QMJHL announces new measures to prevent problematic behaviours


Quebec Major Junior Hockey League Commissioner, Gilles Courteau, held his annual season-opening press conference today in Shawinigan, QC. The league leader and the Director of Player Services, Natacha Llorens, announced a series of new preventive measures.

The new action plan enhances the existing educational and support programs offered to our 16 to 20-year-old players. As the world’s premier development hockey league, the QMJHL is responsible for educating our players to essential issues that our society faces today. Our goal and mission are to provide them with the necessary tools to succeed in their transition to adult life.

The QMJHL action plan is comprised of two main aspects: prevention and intervention.



Our players are 16 to 20-year-old young men experiencing a critical transition in their lives. Therefore, the league has implemented policies and programs over the years, which started with the Players Support Program in 2009. The following programs and policies are already in place and are available on the QMJHL website (under the league tab):

  • Anti-doping Policy
  • Players Support Program
  • Talk Today Program – Mental Health & Suicide Prevention
  • Respect and Sport Program
  • Education Policy
  • Anti-discriminatory Policy, including diversity and Inclusion
  • Policy for the prevention and treatment of harassment and violence
  • Social Media Policy
  • Code of Civility
  • Code of Ethics

The QMJHL also created an independent committee in 2020 to support and make recommendations to the league. The main objective is developing new tools and strategies for players and staff. Starting this season, players must watch introductive videos during the first week of the regular season, which includes education on sexual misconduct.

However, the league will continue its educational and awareness programs throughout the season. Players and staff will participate in workshops on sexual abuse and the notion of consent. Three additional webinars will also be mandatory during the regular season. Finally, players must sign a code of conduct and a code of ethics.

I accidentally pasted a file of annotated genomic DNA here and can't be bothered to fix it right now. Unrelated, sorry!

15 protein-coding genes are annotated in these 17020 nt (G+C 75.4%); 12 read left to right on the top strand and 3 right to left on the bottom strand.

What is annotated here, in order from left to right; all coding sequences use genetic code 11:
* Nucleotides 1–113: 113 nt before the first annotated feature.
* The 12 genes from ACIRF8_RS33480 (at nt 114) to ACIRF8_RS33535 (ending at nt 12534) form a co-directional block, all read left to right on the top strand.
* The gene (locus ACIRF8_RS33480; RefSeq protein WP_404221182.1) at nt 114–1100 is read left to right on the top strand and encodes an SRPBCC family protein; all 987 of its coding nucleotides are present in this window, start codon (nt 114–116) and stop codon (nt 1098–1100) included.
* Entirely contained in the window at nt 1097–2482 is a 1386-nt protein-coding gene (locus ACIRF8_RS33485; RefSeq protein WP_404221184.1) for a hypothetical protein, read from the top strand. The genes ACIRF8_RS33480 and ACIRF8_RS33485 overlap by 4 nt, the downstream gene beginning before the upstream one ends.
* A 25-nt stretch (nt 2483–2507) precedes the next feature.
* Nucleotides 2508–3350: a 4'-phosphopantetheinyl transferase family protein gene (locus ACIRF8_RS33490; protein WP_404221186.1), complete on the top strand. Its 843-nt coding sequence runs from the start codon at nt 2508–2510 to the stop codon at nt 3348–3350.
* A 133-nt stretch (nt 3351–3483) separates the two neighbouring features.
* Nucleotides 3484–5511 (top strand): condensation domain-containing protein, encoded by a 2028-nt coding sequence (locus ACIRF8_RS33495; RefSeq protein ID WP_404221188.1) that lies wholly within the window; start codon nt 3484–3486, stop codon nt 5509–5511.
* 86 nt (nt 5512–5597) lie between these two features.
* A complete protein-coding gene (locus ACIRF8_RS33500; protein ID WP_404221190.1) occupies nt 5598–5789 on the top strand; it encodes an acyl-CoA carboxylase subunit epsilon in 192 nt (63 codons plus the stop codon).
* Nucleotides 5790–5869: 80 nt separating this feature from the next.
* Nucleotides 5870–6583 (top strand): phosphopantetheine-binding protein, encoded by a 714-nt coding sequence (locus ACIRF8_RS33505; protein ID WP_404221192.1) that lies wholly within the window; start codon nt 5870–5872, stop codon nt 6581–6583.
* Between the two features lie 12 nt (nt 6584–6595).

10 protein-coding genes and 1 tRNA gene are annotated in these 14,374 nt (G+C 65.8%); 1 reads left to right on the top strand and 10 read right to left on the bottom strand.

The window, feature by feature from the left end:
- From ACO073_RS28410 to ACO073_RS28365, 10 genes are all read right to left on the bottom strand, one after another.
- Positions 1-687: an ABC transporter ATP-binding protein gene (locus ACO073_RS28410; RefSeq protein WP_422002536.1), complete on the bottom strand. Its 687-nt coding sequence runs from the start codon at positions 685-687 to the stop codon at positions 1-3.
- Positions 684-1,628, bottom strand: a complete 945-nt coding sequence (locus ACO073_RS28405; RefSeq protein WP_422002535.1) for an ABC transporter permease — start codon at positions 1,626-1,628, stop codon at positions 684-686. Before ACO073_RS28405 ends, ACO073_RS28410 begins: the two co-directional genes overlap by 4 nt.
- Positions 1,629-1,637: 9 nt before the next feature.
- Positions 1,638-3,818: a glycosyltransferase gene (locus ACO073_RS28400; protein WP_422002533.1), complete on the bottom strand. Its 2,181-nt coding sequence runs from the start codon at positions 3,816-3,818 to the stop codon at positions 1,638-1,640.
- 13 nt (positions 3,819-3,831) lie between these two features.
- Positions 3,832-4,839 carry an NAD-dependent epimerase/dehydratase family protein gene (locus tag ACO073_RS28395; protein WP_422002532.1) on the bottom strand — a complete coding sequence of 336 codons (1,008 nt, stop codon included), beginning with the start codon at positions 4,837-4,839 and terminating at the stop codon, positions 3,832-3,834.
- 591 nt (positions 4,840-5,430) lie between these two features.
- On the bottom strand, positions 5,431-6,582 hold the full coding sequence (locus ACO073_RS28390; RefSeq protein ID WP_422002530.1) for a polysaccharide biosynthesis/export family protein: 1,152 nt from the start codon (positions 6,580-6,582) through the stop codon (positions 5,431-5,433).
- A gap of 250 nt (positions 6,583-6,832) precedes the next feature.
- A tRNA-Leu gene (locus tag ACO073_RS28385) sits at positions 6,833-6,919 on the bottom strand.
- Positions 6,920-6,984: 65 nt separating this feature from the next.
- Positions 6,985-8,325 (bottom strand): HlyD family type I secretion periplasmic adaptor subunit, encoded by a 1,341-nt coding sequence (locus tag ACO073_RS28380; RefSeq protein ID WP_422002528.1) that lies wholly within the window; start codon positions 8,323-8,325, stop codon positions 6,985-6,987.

The Commissioner’s office will be working with experts from different fields to improve the league’s preventative measures for players and staff . Many other projects are being considered, some waiting for a partnership with the provincial and federal governments.

Awareness has its benefits, but it also has its limitations. That’s precisely why the QMJHL wants to work more on prevention, so players are fully aware of what is acceptable and what is not. The key to prevention is ongoing education throughout the season.


Intervention procedure 

Despite the strong action plan already in place to prevent incidents, the QMJHL knows that there will always be risks and, despite our best efforts, lacks in judgement. Therefore, the league needed an improved intervention plan in case it faced any situations of sexual abuse or violence. As mentioned, although the League already has programs in place, following recommendations from several experts, the Commissioner’s Office realized that it needed to make adjustments to improve.

Three different scenarios are now offered to the alleged victim in the updated intervention plan:

  1. First, the League encourages alleged victims to file complaints with the police and use the judiciary system. Ultimately, it is the best way for victims to obtain justice in our society, and the QMJHL would urge them to use this option. It is definitely the option we will be pushing alleged victims towards.
  1. A second possibility for alleged victims will be an independent committee already appointed by the league on these issues. It is critical to note that the committee is a complementary tool for alleged victims who aren’t comfortable filing a complaint with the police for a reason or reasons they wish to keep for themselves. One of the committee members will receive the complaint, and an investigation will automatically be opened.

The independent committee is composed of:

  • François Bernier, former police officer
  • Patrice Bernier, former professional soccer players, former QMJHL player, supervisor at Montreal FC Academy, TVA Sports Soccer Analyst
  • Lyne Chantal Boudreau, Professor of Educational Administration and Researcher at Université de Montréal, consultant in education and speaker at EL2ES inc.
  • François Boisvert, specialized educator, Clinique Syna-Psy
  • Sylvain Croteau, General Manage at Sport Aide
  • Simon Gagné, former QMJHL player, lawyer at LAVERY, DE BILLY,  S.E.N.C.R.L.
  • Sylvain Guimond, Ph.D.  Doctor in sport psychology, speaker and author
  • Isabelle Leclaire, responsible of Sport d’Excellence, Head Coach of the Carabins de l’Université de Montréal
  1. Finally, if an alleged victim doesn’t want to file a complaint with the police or with the independent committee, the Director of Players Services, Natacha Llorens, will be the main point of contact for alleged victims at the league level. She will bring the issue to the Commissioner’s attention and the League’s lawyers to open an investigation.


The league has also created a dedicated email address for complaints, and a 1-800 line is also accessible at all times for victims.


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